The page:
being used to undermine the sovereignty of our own people by outsiders. That
we will fight to the end.

We, however, accept the opposition. MDC participated in the 2000 elections
and the referendum and was defeated by 1,000 votes. This gave enthusiasm to
MDC which then participated in the June elections and won 56 seats out of
120 seats.

There are a total of 150 seats in parliament where chiefs are represented
and governors are automatically MPs.

The MDC is, however, terming undemocratic powers conferred to the President
of Zimbabwe that allow me to appoint 12 more members.

When Bush and his constitution picks men from the streets, that is democracy
and yet when the Zimbabwean President has powers to appoint 12 more members,
that becomes undemocratic.

MDC has continued to be a factor in making of law and governance through
parliament and that we have accepted. But what we will forever reject is for
them to go to Britain to seek advice and ask for sanctions to be placed
against their own people and country.

That is abhorrent, we must have pride in our country and people.

And your relationship with the International Monetary Fund and the World

We are still members of the international community. It's only that during
the bad days, we could not meet the commitments.

Although we remain members, I have no faith in them. We can do our thing
without the IMF and the rest.

They come in with their balance of payment assistance, yes we need that at
times. But their prescriptions, they are awful, believe me.

I lost faith in them in 1980 when they told me that I could not educate
everyone in my country at the same time and that I had to do it in phases.
Whose children was I supposed to leave out of school? That IMF advice was
unfair and impractical.

Do you feel that African countries support you enough in your land reform

Oh! We are very happy that we are now better understood by African and
developing countries.

They now understand what the problem in Zimbabwe is all about. They
understand that the differences between us and the British are on land and
nothing else.

That is why Africa supports us, Kenya included. And of course Kenya should
be number one to fully support us because you fought the same war against
the colonialists.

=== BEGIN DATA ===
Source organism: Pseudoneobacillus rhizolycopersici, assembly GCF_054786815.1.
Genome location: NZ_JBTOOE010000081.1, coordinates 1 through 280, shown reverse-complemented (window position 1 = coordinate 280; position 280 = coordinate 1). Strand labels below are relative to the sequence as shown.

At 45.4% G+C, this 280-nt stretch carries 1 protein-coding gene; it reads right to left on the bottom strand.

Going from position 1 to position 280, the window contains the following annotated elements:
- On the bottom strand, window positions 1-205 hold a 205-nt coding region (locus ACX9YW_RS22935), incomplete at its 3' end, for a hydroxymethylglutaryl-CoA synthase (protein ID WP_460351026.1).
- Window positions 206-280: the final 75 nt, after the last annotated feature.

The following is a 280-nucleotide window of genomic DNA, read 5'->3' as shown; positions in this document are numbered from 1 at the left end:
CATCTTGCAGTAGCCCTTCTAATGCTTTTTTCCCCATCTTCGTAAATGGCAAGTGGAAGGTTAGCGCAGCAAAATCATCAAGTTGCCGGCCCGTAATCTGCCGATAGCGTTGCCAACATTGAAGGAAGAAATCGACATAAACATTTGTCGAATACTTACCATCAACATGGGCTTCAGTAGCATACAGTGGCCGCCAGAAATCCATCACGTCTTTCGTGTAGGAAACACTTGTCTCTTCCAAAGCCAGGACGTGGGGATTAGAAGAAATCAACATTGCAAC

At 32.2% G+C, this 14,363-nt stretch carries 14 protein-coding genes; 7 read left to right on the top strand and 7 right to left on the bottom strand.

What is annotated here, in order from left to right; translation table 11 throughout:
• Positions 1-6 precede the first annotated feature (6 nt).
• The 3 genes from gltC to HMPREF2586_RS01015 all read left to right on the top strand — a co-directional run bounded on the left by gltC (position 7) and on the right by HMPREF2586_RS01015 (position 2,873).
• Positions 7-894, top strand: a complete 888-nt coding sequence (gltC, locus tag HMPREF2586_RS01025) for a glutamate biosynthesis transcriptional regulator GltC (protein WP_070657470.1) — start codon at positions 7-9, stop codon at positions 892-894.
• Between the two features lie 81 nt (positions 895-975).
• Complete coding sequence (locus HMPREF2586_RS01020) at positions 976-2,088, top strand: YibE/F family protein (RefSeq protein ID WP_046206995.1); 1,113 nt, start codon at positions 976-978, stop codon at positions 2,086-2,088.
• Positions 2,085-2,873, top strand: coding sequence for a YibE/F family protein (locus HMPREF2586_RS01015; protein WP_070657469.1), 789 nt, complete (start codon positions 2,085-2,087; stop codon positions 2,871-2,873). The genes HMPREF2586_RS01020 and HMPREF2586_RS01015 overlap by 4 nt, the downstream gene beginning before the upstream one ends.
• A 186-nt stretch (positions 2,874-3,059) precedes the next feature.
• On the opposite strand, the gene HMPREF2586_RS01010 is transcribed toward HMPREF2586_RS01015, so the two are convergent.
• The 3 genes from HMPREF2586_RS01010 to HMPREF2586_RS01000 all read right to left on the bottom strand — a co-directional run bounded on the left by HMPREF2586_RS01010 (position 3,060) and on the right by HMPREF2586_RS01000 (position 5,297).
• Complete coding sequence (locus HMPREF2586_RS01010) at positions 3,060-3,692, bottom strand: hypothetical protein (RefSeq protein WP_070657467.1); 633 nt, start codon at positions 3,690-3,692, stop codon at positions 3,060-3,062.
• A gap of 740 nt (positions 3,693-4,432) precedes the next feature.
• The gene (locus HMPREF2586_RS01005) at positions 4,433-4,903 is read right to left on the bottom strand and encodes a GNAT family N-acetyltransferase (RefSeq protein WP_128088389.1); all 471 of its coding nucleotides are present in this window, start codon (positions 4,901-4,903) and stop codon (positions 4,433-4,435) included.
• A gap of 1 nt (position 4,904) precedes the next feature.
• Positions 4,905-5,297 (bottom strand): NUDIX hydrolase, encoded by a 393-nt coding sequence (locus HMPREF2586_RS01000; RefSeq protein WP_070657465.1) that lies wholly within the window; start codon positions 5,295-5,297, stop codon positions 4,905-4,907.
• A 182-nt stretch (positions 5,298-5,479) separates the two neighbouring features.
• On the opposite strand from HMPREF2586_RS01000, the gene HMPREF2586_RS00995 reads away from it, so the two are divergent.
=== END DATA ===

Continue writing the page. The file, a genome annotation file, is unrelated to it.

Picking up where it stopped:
We are happy that Kenya still giving us support because they too realise the
value of land.

Is it true your government has muzzled the Press?

We are a free country. Democracy is not just a matter of the rights of
certain groups or individuals.

Journalists claim that they are in a special category and must have special
recognition of their rights.

Only if they recognised the rights of other people too!

I have also poor Mugabe here, my own rights, why do you want to defame me
and call me this and that? If you do that I can react in two ways.

One, a personal way, insult you tit-for-tat but I won't do that. If I take
you to court for defaming me, I am not wrong or if at the end of the day I
realise that the journalists are getting away with it, defaming all people
because they have the pen.

We established a law that Thou shall not tell lies as it is in the
Commandments that thou shall not lie.

And if you lie and lie again and you are a member of, say an organisation,
then we either arrest you for continuing to defame others or we simply ban
your organisation and say No.

We have also established a commission to look at various institutions in our
media world.

I will tell you some of the lies told in this country; that a police officer
decapitated a child in a certain area; that certain officers or commanders
of the Army were planning a coup that was foiled, and much more.

Objectivity, truth and honesty must arise when journalists are undertaking
investigative stories.